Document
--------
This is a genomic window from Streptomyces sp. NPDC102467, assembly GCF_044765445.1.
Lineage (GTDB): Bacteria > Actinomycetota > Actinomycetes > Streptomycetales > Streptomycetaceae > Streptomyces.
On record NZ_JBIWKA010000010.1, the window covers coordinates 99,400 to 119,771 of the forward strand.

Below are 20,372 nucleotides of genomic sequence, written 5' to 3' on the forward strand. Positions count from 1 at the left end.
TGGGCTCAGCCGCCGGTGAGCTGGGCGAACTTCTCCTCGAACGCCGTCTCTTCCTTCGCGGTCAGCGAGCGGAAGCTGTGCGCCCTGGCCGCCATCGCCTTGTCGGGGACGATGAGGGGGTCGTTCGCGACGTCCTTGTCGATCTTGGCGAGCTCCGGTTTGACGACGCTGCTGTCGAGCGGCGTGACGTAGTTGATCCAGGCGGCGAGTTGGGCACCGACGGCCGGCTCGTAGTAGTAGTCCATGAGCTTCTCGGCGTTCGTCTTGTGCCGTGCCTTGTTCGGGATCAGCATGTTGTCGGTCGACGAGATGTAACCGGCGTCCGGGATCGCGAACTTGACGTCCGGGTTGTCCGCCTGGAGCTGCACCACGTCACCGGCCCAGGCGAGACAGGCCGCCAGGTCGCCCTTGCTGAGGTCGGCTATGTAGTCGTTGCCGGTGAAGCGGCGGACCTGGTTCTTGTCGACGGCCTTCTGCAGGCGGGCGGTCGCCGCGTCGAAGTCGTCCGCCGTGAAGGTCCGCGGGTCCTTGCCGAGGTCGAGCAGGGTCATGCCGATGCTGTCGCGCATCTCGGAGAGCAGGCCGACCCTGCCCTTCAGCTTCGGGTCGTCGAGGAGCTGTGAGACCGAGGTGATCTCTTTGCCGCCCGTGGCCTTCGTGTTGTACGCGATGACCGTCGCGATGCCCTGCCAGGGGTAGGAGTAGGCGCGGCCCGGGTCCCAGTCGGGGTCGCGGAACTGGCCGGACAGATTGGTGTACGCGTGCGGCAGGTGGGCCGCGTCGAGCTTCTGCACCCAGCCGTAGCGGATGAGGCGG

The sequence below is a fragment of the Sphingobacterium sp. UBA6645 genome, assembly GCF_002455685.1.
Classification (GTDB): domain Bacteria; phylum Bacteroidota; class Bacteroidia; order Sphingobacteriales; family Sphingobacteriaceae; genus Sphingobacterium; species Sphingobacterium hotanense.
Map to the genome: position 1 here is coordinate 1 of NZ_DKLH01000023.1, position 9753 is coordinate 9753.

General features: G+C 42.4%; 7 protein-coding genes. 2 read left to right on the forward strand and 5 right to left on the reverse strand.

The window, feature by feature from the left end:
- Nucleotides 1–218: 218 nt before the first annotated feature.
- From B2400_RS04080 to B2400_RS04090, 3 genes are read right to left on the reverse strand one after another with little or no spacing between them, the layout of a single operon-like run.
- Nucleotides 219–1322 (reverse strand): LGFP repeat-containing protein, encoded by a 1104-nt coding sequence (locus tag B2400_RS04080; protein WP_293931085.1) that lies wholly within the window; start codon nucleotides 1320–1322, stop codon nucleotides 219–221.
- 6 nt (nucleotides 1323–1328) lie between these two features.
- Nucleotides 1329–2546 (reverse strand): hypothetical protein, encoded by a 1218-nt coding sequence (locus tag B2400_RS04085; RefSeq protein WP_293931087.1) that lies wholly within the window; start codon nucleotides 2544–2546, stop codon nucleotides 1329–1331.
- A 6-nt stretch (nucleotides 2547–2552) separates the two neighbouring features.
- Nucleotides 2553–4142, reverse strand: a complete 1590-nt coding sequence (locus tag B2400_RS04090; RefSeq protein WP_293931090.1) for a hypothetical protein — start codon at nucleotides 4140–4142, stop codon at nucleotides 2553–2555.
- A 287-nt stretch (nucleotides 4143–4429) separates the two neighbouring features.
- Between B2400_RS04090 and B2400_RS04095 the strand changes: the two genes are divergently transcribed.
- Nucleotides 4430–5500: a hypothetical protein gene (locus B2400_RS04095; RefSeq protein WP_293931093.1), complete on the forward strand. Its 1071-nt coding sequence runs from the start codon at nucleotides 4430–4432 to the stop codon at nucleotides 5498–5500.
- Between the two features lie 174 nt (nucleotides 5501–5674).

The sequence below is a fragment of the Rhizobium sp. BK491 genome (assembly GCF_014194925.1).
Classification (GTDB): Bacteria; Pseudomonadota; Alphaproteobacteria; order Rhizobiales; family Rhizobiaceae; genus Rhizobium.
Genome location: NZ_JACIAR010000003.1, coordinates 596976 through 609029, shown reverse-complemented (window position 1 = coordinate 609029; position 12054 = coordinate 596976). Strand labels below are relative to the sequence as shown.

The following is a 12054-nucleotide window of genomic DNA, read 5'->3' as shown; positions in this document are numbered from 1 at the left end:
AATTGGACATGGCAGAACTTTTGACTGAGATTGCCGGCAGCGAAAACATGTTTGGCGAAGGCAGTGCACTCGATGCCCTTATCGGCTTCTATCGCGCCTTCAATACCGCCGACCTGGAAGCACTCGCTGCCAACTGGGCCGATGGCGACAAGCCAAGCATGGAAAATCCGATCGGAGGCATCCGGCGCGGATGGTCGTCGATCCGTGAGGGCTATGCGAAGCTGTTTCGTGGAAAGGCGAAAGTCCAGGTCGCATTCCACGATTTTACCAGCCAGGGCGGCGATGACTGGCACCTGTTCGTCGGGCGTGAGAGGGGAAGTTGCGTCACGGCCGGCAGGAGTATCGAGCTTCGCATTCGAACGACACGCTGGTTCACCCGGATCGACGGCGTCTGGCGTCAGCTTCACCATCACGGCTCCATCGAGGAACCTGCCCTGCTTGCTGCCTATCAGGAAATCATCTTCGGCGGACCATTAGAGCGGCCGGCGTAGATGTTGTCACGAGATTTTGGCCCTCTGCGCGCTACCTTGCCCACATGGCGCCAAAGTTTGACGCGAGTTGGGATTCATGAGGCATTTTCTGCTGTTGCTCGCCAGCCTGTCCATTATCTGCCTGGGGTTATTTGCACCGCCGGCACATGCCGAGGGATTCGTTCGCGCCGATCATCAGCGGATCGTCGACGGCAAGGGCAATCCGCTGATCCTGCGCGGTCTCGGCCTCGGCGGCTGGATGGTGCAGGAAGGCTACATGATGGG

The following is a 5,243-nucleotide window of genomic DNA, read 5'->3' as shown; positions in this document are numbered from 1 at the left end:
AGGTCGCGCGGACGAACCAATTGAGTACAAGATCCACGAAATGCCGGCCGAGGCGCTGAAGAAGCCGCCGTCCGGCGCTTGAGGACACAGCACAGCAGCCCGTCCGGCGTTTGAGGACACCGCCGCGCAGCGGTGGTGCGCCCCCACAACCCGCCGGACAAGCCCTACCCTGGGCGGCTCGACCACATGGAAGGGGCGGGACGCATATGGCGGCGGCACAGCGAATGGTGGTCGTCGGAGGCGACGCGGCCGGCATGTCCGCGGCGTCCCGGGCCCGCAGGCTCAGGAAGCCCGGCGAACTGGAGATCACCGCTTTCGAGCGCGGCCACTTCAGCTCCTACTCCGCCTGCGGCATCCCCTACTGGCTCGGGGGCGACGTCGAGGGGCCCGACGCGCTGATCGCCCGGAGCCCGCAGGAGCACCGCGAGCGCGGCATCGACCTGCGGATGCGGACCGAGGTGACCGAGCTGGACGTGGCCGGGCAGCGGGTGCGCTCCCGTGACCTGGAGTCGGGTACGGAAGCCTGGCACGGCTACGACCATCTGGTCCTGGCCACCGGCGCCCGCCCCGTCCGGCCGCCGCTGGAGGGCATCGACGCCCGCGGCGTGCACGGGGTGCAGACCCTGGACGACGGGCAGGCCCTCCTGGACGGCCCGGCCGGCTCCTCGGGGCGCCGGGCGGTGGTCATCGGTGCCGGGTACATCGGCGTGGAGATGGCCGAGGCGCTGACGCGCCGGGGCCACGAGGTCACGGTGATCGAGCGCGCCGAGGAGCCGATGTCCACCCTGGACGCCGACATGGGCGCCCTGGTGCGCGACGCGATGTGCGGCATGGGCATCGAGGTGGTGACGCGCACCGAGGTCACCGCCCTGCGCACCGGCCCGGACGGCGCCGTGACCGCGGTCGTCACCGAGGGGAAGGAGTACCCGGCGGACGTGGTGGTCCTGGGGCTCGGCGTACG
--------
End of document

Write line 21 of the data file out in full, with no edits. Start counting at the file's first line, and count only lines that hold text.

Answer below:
- Between the two features lie 174 nt (nucleotides 5501–5674).